Sunday, November 16, 2008

Toilets, Treats, and Cool Student Work

Deux Toilettes

Well, here's a nice artsy photo. The big excitement in my away from work life this weekend was getting our three toilets replaced and the pipes scrubbed out. It's a great thing to have had done, but I was concerned my life was getting a bit boring, with home repairs and breaking up fights between our two cats. I did have to document two of the old porcelain receptacles headed for oblivion.

Today I decided to treat myself. When I'm super busy I often wish that things were more quiet and uneventful. When they are, I get bored. So I decided on some simple non-boring pleasures. I went to a local French bistro and had the most delicious scrambled eggs, baguette pieces with jam and fresh fruit. Yum. I didn't think to take a photo until after I'd demolished same.

Only a Memory

I then repaired to my favorite mystery bookstore, Murder by the Book. These lovely folks will let you rent hardbacks if, like me, you don't have any more room for books in your house. I checked out The Good Thief's Guide to Paris--a funny page turner that entertained me mightily.

I have a show coming up soon at Cube Gallery, along with Kimberly Kent and Mandy Main. (Why aren't I alliterative?) This is an encaustic show and I haven't done any encaustic for awhile. I scanned details of what I did today.

Fresco Wall (detail) Encaustic/Collage

The Watchers (detail) Encaustic

Sparkling new "facilities", delicious food, entertaining reading and making art. A pretty great weekend, after all.

Coaching for creativity is never boring! Thought I'd share with you the evolution of a piece by a new coaching student. He's a graphic artist for a big company but wants to play around with painting what he chooses. He opened a large art book of mine and chose a painting at random to work from. It happened to be a piece by Velasquez that I had worked from about a year ago. He said the page number happened to be his lucky number as well!

The first stage of Wil's painting

Wil did the beginning stage of the painting with re-inkers and acrylic medium. This gave a rich ochre and umber cast to the underpainting. (See above.) He put in the basic lights and darks the first time we met. By the time he was through I could tell the painting would be wonderful. He wasn't sure, but said he'd trust me on that! Several people admired the first stage of the piece while it was drying in the studio for a week.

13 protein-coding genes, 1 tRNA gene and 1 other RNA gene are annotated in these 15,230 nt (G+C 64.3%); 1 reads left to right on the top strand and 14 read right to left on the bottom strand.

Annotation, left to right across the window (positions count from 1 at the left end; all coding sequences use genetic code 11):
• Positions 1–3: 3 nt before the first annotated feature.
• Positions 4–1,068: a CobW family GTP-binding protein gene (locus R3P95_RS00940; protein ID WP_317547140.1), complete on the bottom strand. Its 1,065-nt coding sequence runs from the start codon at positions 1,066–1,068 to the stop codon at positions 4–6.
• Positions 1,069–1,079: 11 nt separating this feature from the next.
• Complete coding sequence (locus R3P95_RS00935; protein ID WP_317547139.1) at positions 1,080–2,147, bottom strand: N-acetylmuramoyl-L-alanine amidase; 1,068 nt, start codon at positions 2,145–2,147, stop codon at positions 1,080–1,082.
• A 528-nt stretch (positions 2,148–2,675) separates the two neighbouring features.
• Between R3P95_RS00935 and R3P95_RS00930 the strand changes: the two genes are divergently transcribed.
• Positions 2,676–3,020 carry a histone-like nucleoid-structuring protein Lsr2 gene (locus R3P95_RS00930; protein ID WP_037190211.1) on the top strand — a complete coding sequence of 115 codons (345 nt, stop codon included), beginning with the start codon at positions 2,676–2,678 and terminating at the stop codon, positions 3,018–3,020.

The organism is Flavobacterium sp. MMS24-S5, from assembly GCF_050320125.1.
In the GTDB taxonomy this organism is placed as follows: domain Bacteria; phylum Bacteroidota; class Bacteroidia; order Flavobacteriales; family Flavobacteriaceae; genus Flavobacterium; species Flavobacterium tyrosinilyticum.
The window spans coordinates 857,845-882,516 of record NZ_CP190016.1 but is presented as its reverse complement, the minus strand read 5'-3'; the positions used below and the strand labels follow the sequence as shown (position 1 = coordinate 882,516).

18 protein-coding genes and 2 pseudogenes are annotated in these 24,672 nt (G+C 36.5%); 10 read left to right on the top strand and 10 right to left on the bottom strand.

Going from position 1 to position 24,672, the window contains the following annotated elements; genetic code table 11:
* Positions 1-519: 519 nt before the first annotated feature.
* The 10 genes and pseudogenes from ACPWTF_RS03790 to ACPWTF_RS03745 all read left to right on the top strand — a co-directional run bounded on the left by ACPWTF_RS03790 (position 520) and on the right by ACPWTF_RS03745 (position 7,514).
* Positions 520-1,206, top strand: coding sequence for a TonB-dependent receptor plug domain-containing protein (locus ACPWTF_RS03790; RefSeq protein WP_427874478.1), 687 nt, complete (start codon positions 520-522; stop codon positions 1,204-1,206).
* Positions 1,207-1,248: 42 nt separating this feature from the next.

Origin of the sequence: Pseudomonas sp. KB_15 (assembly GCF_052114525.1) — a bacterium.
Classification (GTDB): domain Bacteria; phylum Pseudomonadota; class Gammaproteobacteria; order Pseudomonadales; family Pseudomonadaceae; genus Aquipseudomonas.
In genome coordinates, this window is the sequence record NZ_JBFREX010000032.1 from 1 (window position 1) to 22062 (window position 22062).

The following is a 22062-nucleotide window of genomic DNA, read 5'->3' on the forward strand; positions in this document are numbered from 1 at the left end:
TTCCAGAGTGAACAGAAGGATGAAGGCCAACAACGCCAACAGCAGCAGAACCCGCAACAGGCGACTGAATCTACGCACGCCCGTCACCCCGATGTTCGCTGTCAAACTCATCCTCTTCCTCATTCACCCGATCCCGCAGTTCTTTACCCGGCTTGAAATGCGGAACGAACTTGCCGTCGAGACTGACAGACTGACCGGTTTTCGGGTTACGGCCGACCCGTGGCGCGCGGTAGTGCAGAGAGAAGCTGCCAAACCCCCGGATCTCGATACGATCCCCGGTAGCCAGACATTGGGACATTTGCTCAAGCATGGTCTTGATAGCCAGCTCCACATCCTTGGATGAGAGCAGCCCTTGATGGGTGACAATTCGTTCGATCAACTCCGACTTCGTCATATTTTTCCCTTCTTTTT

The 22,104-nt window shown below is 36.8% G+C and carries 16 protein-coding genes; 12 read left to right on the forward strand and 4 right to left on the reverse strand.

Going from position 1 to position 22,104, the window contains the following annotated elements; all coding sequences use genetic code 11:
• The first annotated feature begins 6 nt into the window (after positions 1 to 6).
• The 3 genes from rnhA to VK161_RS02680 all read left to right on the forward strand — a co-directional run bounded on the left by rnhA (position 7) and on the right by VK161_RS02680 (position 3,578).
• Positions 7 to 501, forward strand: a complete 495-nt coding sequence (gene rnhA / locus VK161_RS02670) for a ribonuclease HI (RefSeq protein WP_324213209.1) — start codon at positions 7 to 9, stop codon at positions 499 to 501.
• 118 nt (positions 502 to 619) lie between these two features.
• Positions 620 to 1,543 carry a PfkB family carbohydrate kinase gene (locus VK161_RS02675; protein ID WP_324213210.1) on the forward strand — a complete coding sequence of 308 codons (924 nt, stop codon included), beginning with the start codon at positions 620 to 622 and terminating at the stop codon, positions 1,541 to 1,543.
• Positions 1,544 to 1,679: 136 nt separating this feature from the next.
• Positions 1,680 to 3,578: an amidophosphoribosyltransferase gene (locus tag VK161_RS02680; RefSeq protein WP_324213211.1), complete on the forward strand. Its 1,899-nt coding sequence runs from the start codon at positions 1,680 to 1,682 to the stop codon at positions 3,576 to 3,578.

Wil came up with a great way to work with the painting when we met for the second time. He said he was influenced by Betty Edward's book, Drawing on the Right Side of the Brain to practice seeing shapes as they are, rather than what he expects to see. To do this he turned his painting upside down and continued to layer on color and shape. He used acrylic paint and water this time for faster drying time.

Wil looks at Velasquez' shapes and his painting takes shape as well

I was impressed with the rich Spanish colors Wil used, as well as his loose brushstrokes that made the picture look three dimensional. His character had a strong presence from the first. Below he's added more color, light, and shadow. He switched to a small brush at the end of the painting session to add the finer detail.

This guy looks great upside down. You can see the inspiration in the book under the painting on our top left.

Here's how the painting looks now! So much life in this portrait! Next week I'll have a photograph of the completed piece to show you. I'm definitely going to try the upside down method more--I'm always learning from my students!

1 comment:

Anonymous said...

this is Wil, and I would like to thank you Serena for being such an inspiration when I just couldn't see it. I hope I can finish and dedicate it to my beautiful wife, Jaime, my inspiration, my love. Thank you